Case ID: 291051
Solution ID: 6358
Words: 1455
Price $ 75

Pinkerton A

Case Solution

California Plant Protection (CPP) is a very successful security guard firm. Tom Wathen is the CEO and sole owner of CPP. Pinkerton, in 1987, was a competitor of the firm with a good brand image. Wathen wanted to buy Pinkerton when it was available for sale. Morgan Stanley represented American Brands in the sale and the bidding. They would not accept a bid of lower than $100 million. He has to decide whether the acquisition of Pinkerton was profitable enough to buy it at that price. He has two financing options. He can raise money by either a $75 million at 11.5% interest or a $100 million debt at 13.5% interest. Wathen has to decide whether to acquire Pinkerton and if so, how to finance the bid. The free cash flow technique coupled with the continuing value and incremental improvements are used to analyze the decision.

Excel Calculations

Sensitivity Analysis

A.  All-equity Cost of Capital Based on Wackenhut's Numbers.

B. Projected Pinkerton Free Cash Flows Through 1992

Assumptions

Free cash flowFree cash flow

PV  Free cash flow at All-Equity Cost of Capital

Estimated pessimistic value of Pinkerton

Expected Cashflow

Value of 45% of CPP  Equity -Expected Cash Flows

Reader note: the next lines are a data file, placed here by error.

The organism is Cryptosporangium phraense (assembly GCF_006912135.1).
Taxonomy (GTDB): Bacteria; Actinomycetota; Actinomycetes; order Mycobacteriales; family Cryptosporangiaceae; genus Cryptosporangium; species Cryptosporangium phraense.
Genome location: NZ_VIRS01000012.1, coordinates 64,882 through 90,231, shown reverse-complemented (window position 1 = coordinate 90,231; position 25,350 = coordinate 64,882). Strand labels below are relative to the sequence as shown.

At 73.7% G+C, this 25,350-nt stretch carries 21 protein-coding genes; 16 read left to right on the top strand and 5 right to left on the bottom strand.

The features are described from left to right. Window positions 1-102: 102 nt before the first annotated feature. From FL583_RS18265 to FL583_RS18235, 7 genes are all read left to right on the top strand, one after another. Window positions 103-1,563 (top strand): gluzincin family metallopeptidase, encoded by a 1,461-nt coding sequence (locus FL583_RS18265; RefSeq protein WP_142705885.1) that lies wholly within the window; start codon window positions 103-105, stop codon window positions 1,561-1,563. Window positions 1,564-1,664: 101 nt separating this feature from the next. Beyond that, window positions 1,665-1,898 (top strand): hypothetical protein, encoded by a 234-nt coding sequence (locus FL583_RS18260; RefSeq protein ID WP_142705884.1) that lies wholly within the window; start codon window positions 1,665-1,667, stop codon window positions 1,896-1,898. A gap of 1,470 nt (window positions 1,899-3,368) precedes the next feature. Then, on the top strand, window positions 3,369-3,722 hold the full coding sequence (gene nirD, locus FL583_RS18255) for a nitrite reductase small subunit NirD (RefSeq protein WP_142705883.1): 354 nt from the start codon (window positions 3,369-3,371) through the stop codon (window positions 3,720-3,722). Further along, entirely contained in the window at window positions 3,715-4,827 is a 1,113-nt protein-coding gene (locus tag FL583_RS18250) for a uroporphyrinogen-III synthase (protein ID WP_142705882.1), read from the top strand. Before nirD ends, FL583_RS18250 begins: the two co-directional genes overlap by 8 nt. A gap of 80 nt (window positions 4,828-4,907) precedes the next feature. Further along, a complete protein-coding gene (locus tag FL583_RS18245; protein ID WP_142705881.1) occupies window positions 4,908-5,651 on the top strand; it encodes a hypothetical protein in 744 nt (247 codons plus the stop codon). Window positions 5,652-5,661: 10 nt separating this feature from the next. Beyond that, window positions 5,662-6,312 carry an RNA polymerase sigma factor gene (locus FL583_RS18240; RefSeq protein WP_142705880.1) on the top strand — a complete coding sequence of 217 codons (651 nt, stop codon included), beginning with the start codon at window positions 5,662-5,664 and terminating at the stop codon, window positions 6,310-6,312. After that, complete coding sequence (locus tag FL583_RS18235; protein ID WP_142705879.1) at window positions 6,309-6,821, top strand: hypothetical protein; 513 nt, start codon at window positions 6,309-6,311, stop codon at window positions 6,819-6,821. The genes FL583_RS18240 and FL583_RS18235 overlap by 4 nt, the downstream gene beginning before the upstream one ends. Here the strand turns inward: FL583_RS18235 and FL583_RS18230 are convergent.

Equity premium

Financing the Acquisition

75% Debt100% debt

Debt service requirements,75% debt

Excess Cashflow

Debt service requirements,100% debt 

Principal remaining

Total FCF - total debt service burdenCumulative excess cash flow

Questions Covered

Why is Wathen acquiring Pinkerton’s Inc.?  How specifically will he create value?  What should his bid strategy be? 

What is the proper cost of capital for evaluating this acquisition?  Consider this from the standpoint of WACC and APV.

Develop and find the present values of the free cash flows from Pinkerton’s Inc., and also from the CPP margin improvements.  Calculate this only on the assumption of a 25-75 equity-debt split.

How will we make our decision on financing choice / capital structure?  Consider the issue of meeting debt service requirements.

What is the value of the equity Wathen must give up if he chooses the 25 percent equity alternative?

What are the costs and benefits of the all-debt choice?  The debt-equity choice?  Which would you recommend and why?

How should Wathen respond to Morgan Stanley?